Significance of The Title: A Passage To India

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Allegorical in Meaning

      It is significant that E.M. Forster chose the title of his novel from Whitman's poem "Passage to India". Outwardly and superficially, the title of the novel may signify a journey to India. There have been invaders on ransacking sprees and going back with heavy loot. The rulers have been pouring in to establish themselves on the throne: missionaries have been coming with religious messages to remove the darkness and to spread the gospel of light everywhere. India has been attracting tourists who come to see the beautiful architecture, the bewitching natural spots, the fascinating lakes, the holy rivers and, above all, the spiritual abodes. These globe trotters come and go. Their visit to India is of a qualified and professional kind. If we take the meaning of the title in this way, it is quite simple and easily understandable. This is a layman's view and cannot be easily accepted by those who can afford to see beneath the surface.

      The problem is not as simple as it appears to be. The title is obviously suggestive and needs careful study, to unfold the real meaning. It may carry a surface meaning but it is also loaded with symbolism and allegory. As a matter of fact, there is more than that meets the eye. The novel was not meant for the layman only. It was the scheme of the novel to make it widely read by different classes of people. For that purpose E.M. Forster presented parallel meanings to plot, situation and characters.

The Journey of the Soul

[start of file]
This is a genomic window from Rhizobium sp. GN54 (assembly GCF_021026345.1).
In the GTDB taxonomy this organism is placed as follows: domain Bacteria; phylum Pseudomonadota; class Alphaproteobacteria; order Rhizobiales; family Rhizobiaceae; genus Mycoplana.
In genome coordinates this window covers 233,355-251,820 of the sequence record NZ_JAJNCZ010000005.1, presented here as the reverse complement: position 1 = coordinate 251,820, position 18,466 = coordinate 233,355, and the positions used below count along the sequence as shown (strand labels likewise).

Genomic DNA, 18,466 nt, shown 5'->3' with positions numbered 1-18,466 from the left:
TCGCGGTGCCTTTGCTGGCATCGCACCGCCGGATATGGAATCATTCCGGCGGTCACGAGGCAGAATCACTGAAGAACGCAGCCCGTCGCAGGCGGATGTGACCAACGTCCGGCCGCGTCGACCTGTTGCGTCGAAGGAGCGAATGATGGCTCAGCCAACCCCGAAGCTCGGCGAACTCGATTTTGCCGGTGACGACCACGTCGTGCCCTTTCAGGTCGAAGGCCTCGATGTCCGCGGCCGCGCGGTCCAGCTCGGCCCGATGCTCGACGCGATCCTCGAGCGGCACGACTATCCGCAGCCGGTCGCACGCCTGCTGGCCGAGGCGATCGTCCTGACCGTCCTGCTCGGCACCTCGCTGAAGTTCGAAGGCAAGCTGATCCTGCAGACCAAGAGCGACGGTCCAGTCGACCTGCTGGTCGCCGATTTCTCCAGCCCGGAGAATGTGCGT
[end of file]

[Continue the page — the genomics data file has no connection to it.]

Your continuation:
If we ponder deeply, we catch a deeper meaning and a thoughtful message with all the attendant implications. It is not an ordinary journey of the tourist. It is, so to speak, the journey of the mind in search of new ventures, a journey of the soul to understand thoroughly what India really is. It is the journey of one nation into another; the journey of one religion into another. It is a contact of two different civilizations. Can there be positive relations between the ruling nation and the ruled one? Can the domination of one over the other lead to any cementing bond between the two? That is precisely the question posed in the book and the whole book is an attempt to find a workable solution to it.

Clash of Two Cultures

      Different mental make-ups, various temperaments, various viewpoints are brought together to find out a satisfactory solution. Principal Fielding, who represents the best in English culture, sought passage to India so as to project the real image of the English character to the Indians. His journey was from one heart to another. To understand the Indians he talked of friendship, tolerance, mutual respect and understanding. He made a sincere attempt to display these qualities in his dealings with the Indians.

      The officials tried to understand the Indians from a respectable distance. They had their own point of view. They looked upon the Indians from the angle of superiority. Their understanding of the Indians was based on prejudiced opinions, haughtiness and hatred. Mr. Turton also perceived the necessity of "Impartiality and justice, fair play and order" but as an official he said: "Intercourse, Yes; courtesy by all means: intimacy never." McBryde and Ronny did not need these things to comprehend India. All Indians to them were criminal by nature, unreliable and untrustworthy.